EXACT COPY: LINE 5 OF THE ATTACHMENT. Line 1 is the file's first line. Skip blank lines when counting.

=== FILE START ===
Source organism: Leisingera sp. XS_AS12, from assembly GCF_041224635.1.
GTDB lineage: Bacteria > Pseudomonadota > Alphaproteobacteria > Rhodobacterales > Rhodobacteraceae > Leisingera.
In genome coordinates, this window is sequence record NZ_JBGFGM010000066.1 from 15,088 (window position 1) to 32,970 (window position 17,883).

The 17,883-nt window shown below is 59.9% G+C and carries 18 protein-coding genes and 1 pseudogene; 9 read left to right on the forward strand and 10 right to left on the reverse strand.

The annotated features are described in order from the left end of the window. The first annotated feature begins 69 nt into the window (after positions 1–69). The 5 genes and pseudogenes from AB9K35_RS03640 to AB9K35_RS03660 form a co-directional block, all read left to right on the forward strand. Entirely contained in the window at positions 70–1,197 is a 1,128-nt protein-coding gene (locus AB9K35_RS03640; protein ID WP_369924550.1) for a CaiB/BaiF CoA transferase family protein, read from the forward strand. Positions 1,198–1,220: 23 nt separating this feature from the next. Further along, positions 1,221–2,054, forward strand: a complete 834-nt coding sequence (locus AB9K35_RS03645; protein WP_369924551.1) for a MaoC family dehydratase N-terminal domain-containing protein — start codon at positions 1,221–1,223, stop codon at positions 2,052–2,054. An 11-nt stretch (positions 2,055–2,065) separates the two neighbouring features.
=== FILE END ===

The annotated features are described in order from the left end of the window. The first annotated feature begins 69 nt into the window (after positions 1–69). The 5 genes and pseudogenes from AB9K35_RS03640 to AB9K35_RS03660 form a co-directional block, all read left to right on the forward strand. Entirely contained in the window at positions 70–1,197 is a 1,128-nt protein-coding gene (locus AB9K35_RS03640; protein ID WP_369924550.1) for a CaiB/BaiF CoA transferase family protein, read from the forward strand. Positions 1,198–1,220: 23 nt separating this feature from the next. Further along, positions 1,221–2,054, forward strand: a complete 834-nt coding sequence (locus AB9K35_RS03645; protein WP_369924551.1) for a MaoC family dehydratase N-terminal domain-containing protein — start codon at positions 1,221–1,223, stop codon at positions 2,052–2,054. An 11-nt stretch (positions 2,055–2,065) separates the two neighbouring features.